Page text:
Mark 9:24, Pascal’s Wager

And straightway the father of the child cried out, and said with tears, Lord, I believe; help thou mine unbelief.

//Blaise Pascal, a 17th century philosopher, proposed that belief in god is logical, if perceived as a wager. Either God exists or he does not, and reason can defend neither possibility. Therefore, the practical solution is to weigh the gain and loss in wagering that God exists. If you gain, you gain much: an “infinitely happy life.” Because the stakes are so high (indeed, infinitely high) the logical course of action is to measure the slight loss that may accompany believing with the potential tremendous gain.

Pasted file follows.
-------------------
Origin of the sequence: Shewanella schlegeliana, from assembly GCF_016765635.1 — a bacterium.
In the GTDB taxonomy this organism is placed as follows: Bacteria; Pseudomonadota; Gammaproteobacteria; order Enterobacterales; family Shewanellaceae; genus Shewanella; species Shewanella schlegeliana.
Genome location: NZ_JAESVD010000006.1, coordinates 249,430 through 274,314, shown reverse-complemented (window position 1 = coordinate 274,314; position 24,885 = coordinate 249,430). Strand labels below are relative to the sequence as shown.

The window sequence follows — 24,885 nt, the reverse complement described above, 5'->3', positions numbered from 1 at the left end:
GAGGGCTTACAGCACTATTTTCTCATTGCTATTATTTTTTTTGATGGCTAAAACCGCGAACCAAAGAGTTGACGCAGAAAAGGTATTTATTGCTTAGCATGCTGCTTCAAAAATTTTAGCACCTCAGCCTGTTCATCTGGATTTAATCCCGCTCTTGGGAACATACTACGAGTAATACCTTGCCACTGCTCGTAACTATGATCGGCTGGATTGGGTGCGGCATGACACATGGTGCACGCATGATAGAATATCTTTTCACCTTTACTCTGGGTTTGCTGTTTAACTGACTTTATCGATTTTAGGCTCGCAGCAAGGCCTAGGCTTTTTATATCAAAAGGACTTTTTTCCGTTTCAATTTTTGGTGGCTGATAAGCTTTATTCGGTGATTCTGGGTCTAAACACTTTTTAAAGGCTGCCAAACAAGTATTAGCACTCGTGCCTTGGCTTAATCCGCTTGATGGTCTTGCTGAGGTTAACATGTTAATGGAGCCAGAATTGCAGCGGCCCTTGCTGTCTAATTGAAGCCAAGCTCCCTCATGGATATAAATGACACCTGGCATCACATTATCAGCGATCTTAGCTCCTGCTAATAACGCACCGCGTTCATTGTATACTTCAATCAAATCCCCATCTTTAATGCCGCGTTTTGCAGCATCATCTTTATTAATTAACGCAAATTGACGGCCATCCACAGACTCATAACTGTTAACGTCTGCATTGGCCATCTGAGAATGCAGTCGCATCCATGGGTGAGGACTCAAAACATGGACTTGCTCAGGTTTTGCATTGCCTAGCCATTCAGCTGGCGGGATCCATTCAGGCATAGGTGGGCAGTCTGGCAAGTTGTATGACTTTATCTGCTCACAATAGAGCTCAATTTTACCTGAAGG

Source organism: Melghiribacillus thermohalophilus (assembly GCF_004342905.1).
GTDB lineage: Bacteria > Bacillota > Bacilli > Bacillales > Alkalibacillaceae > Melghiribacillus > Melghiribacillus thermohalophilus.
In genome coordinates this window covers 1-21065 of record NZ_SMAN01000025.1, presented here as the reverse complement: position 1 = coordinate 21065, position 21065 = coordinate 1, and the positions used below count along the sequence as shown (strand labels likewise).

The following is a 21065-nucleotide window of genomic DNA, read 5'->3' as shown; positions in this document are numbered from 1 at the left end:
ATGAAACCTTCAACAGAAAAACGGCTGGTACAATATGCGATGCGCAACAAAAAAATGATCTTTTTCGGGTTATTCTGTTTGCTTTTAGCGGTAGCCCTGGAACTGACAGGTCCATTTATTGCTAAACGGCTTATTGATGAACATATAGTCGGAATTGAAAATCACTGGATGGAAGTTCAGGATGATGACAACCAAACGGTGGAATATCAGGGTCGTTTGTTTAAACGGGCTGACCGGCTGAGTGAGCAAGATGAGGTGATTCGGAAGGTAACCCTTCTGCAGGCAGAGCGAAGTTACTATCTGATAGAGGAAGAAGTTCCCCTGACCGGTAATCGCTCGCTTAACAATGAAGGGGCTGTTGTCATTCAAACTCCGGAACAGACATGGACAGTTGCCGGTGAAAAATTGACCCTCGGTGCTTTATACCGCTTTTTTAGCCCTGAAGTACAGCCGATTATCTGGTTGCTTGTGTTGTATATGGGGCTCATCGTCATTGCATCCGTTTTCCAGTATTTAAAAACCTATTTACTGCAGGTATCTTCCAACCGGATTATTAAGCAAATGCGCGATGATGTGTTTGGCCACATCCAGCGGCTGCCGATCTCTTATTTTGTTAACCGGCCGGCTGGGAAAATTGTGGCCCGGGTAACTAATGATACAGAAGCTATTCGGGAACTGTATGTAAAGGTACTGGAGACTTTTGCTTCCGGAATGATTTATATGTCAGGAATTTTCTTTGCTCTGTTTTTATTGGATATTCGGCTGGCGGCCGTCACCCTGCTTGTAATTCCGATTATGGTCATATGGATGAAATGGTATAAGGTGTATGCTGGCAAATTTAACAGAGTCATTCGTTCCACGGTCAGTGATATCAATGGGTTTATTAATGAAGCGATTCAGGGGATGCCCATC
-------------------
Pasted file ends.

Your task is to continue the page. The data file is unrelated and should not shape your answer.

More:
But some cannot believe. Pascal recognized this weakness, and offered advice to these unfortunate people. They should mimic the actions of believers, endeavoring to convince themselves, until it becomes possible to fool themselves into belief. (I’m paraphrasing, but the instruction seems clear enough.)

In today’s verse, the father of a child possessed by a demon comes to Jesus asking for an exorcism. Jesus says no, you have to believe first. Then I can help you. The man begs Jesus with tears, pretending to believe while confessing the truth about his unbelief.

Pascal would approve. Apparently, so did Jesus.

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